A typical day (when we are not on the field conducting interviews) consists of reviewing and writing reports/documents, discussing strategies and frameworks over voice/video calls and extensive secondary research. Given the conditions of remote working, all the qualitative surveys have had to be conducted through phone/zoom calls. On such days, a considerable part of the day goes in conducting telephonic interviews, taking down notes and analyzing and compiling insights from these.   

While we are on field (pre-pandemic times), the days are more adventurous and engaging. We get to travel to rural hinterlands of the country, meet people from diverse socio-economic and cultural settings, and get a chance to interview them extensively. Sometimes we also conduct group discussions like ‘Focused-group-discussions’ to seek opinion on a particular issue. 

What is it you love about this job? 

What I love the most about my job is that it gives me a chance to touch a million lives- of the poor and marginalized, and uplift them out of poverty. I absolutely love the part of field work- where I get to travel and meet people, all with different intriguing personas. I also like to delve into qualitative field notes and extract insights- all of which help us analyze the efficacy and impact of public policies. Thinking and working like a consultant – where the motive is to reach a solution, within a constrained environment is also what excites me about this job.  

How does your work benefit society? 

Development- financial, social and economic is the most important agenda of all  global leaders. Financial inclusion is the first and most crucial pathway to seek development and bring millions out of poverty and deprivation. My work at MSC spans through the entire country, effects and impacts those below poverty line, differently abled, unemployed, migrants, hapless women and children. We devise solutions and strategies to make lives better and more meaningful for these groups. 

Tell us an example of a specific memorable work you did that is very close to you!

In April 2020, as the pandemic swept the country and pushed a huge mass of the country in poverty and malnutrition, MSC undertook a qualitative survey to gauge the effectiveness of the central government’s response to COVID-19 through the Pradhan Mantri Garib Kalyan Yojana (PMGKY). This included conducting telephonic interviews with beneficiaries to understand the effectiveness of in-kind assistance through the Public Distribution System; new G2P payments; access to essential services, etc. It was an overwhelming experience to interview about 35 beneficiaries from Delhi, and actively listening to their stories- some of them being extremely agonizing. My team and I further analyzed insights from these interviews, consolidated those into a report, based on a solution based approach. The consolidated report was presented to BMGF and was well appreciated within the industry circles.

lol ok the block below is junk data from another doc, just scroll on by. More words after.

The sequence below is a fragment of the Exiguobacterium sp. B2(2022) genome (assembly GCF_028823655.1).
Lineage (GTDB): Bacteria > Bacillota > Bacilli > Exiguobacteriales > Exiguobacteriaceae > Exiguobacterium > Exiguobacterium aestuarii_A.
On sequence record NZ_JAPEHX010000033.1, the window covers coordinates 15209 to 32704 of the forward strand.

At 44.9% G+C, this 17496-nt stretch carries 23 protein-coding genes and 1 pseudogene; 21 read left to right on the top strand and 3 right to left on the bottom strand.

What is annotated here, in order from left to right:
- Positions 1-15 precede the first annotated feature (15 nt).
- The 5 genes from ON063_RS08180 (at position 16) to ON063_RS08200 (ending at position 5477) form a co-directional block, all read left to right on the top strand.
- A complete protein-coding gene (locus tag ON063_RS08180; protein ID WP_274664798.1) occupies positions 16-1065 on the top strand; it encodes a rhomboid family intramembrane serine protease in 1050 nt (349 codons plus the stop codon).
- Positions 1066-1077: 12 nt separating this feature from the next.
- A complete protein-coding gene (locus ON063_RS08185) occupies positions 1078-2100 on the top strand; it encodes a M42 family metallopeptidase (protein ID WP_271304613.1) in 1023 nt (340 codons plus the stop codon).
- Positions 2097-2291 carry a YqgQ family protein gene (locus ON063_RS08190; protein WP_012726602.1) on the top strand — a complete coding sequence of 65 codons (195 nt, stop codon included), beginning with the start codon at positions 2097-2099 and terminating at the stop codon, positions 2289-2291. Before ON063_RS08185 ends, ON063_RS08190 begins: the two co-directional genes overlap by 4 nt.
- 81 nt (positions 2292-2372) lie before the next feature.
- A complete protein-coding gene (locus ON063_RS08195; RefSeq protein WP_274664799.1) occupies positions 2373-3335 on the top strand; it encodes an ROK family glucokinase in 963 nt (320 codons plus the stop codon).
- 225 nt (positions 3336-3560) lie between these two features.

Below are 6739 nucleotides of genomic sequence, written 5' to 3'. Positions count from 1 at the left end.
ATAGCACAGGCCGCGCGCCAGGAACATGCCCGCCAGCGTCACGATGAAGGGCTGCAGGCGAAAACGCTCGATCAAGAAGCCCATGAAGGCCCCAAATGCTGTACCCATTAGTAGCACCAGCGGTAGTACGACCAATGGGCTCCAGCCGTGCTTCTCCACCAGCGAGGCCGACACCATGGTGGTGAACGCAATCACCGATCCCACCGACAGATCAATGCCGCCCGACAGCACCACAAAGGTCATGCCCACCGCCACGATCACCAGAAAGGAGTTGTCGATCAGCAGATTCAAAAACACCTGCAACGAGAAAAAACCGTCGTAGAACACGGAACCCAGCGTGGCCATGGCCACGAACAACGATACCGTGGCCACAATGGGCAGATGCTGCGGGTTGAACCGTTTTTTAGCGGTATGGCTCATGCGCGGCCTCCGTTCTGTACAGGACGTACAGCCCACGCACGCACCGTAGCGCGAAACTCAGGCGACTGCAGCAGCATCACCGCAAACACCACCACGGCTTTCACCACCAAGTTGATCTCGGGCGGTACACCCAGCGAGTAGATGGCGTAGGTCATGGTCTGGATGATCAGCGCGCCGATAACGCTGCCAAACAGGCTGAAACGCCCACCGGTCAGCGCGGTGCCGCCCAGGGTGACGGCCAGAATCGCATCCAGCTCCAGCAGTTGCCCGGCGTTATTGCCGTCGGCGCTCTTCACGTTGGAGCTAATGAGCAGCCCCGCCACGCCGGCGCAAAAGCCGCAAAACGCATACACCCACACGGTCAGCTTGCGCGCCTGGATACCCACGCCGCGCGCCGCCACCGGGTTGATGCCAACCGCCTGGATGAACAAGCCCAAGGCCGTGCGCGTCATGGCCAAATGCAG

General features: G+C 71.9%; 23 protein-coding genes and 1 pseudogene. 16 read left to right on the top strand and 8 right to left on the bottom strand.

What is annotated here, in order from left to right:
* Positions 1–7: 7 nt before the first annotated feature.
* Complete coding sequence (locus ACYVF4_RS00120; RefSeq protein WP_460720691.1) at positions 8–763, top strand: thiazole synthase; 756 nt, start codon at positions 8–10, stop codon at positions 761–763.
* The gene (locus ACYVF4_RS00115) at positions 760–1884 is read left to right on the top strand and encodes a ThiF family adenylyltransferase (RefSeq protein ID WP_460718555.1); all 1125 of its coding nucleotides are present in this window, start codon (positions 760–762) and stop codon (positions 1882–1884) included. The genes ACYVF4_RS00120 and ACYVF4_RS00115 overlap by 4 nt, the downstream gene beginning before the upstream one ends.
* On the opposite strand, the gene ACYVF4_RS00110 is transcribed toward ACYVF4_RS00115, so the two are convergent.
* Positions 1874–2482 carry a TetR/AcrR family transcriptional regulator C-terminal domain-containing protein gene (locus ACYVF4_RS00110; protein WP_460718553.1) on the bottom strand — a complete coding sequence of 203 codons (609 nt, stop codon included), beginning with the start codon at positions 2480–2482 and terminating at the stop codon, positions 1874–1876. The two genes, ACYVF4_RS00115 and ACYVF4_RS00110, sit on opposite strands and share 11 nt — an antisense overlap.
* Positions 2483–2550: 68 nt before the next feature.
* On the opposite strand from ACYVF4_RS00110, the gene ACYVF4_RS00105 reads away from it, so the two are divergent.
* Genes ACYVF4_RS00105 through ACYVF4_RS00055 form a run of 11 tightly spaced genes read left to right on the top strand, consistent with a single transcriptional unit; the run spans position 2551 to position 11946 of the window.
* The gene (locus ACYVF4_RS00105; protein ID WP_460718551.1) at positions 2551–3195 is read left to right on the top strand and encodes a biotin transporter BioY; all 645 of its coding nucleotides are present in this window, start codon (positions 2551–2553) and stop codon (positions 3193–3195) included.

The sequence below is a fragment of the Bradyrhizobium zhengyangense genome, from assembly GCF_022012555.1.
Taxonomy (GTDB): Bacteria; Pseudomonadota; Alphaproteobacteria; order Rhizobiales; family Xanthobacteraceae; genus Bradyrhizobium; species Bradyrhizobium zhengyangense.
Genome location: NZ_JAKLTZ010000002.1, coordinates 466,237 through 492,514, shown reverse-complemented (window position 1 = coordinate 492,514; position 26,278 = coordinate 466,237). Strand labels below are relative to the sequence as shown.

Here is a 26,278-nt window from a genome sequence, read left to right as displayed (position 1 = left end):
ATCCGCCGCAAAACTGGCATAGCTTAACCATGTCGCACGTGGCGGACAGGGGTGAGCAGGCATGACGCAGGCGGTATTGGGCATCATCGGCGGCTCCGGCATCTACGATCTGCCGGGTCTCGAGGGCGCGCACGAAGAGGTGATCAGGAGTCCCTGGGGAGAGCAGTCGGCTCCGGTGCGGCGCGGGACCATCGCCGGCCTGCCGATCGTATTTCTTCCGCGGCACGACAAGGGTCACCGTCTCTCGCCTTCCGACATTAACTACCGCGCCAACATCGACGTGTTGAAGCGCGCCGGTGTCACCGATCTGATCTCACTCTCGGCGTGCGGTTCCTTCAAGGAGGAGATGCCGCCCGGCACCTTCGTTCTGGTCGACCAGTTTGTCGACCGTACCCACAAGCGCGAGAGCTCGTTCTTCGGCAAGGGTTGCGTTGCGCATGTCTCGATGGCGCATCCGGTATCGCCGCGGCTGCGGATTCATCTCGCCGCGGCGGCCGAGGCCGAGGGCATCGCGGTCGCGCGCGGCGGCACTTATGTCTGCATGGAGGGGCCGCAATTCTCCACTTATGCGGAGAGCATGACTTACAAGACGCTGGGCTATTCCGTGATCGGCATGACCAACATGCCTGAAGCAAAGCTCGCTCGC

Your advice to students based on your experience?

Planning one’s career pathway is extremely important, otherwise one tends to lose focus. Please invest considerable time in identifying your interests and passions, researching career outcomes of your interests, avenues for growth in your field, etc. Here, extensive reading can be very helpful- newspapers (depending on your interests- I’m a fan of Indian Express and Mint), magazines and journals (EPW, Economist) and books (I cannot emphasize enough on the treasures of life they possess). Networking with peers of one’s field, and other diverse groups is a great way of learning, right from the horse’s mouth! Learning persistently, upskilling and diversifying oneself is the key. 

Nevertheless, one must never lose heart, if one’s plans do not work out. The world is abundant with possibilities and probabilities. One just needs to rise up after a failure, brush and dust off themselves and match ahead with persistence and confidence. So please, Never Back Down. 

Future Plans?

While development consulting with an economist’s lens has been an enriching journey, I aspire to pursue economics research. I plan to pursue a PhD Economics, in fields of development and health economics, preferably from a US based university. Post my PhD, I would like to work as an Economist/Consultant for solving the developing world’s challenges through evidence based economic policymaking; something which fulfills my sense of purpose.